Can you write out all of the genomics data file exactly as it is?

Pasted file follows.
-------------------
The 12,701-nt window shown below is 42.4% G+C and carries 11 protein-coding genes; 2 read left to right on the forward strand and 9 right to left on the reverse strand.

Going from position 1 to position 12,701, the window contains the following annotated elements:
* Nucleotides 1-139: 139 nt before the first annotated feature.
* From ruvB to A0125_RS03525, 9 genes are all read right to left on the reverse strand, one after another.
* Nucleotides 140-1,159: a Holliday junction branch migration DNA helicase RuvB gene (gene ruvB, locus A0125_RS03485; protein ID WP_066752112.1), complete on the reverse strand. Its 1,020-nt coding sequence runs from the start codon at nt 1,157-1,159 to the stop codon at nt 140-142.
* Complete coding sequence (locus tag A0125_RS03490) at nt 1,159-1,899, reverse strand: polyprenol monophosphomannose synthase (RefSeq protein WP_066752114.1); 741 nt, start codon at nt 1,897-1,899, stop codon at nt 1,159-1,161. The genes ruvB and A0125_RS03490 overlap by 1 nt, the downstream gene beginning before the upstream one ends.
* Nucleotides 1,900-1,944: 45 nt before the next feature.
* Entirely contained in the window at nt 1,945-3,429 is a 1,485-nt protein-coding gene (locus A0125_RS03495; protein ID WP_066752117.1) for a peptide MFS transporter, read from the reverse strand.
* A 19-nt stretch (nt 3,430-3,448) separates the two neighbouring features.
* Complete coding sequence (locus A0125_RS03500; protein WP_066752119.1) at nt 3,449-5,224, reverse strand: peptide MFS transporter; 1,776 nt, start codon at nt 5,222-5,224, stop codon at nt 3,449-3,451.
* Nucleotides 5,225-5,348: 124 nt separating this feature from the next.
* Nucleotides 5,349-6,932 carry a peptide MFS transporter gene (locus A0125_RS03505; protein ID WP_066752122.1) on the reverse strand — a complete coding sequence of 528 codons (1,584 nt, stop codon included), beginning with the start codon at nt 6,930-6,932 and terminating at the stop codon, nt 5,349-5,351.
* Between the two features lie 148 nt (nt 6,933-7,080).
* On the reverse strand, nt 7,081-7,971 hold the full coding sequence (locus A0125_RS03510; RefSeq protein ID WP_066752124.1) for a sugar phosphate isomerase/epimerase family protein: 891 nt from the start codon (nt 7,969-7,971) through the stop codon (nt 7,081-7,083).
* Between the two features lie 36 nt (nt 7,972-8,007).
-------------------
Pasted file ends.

The 12,701-nt window shown below is 42.4% G+C and carries 11 protein-coding genes; 2 read left to right on the forward strand and 9 right to left on the reverse strand.

Going from position 1 to position 12,701, the window contains the following annotated elements:
* Nucleotides 1-139: 139 nt before the first annotated feature.
* From ruvB to A0125_RS03525, 9 genes are all read right to left on the reverse strand, one after another.
* Nucleotides 140-1,159: a Holliday junction branch migration DNA helicase RuvB gene (gene ruvB, locus A0125_RS03485; protein ID WP_066752112.1), complete on the reverse strand. Its 1,020-nt coding sequence runs from the start codon at nt 1,157-1,159 to the stop codon at nt 140-142.
* Complete coding sequence (locus tag A0125_RS03490) at nt 1,159-1,899, reverse strand: polyprenol monophosphomannose synthase (RefSeq protein WP_066752114.1); 741 nt, start codon at nt 1,897-1,899, stop codon at nt 1,159-1,161. The genes ruvB and A0125_RS03490 overlap by 1 nt, the downstream gene beginning before the upstream one ends.
* Nucleotides 1,900-1,944: 45 nt before the next feature.
* Entirely contained in the window at nt 1,945-3,429 is a 1,485-nt protein-coding gene (locus A0125_RS03495; protein ID WP_066752117.1) for a peptide MFS transporter, read from the reverse strand.
* A 19-nt stretch (nt 3,430-3,448) separates the two neighbouring features.
* Complete coding sequence (locus A0125_RS03500; protein WP_066752119.1) at nt 3,449-5,224, reverse strand: peptide MFS transporter; 1,776 nt, start codon at nt 5,222-5,224, stop codon at nt 3,449-3,451.
* Nucleotides 5,225-5,348: 124 nt separating this feature from the next.
* Nucleotides 5,349-6,932 carry a peptide MFS transporter gene (locus A0125_RS03505; protein ID WP_066752122.1) on the reverse strand — a complete coding sequence of 528 codons (1,584 nt, stop codon included), beginning with the start codon at nt 6,930-6,932 and terminating at the stop codon, nt 5,349-5,351.
* Between the two features lie 148 nt (nt 6,933-7,080).
* On the reverse strand, nt 7,081-7,971 hold the full coding sequence (locus A0125_RS03510; RefSeq protein ID WP_066752124.1) for a sugar phosphate isomerase/epimerase family protein: 891 nt from the start codon (nt 7,969-7,971) through the stop codon (nt 7,081-7,083).
* Between the two features lie 36 nt (nt 7,972-8,007).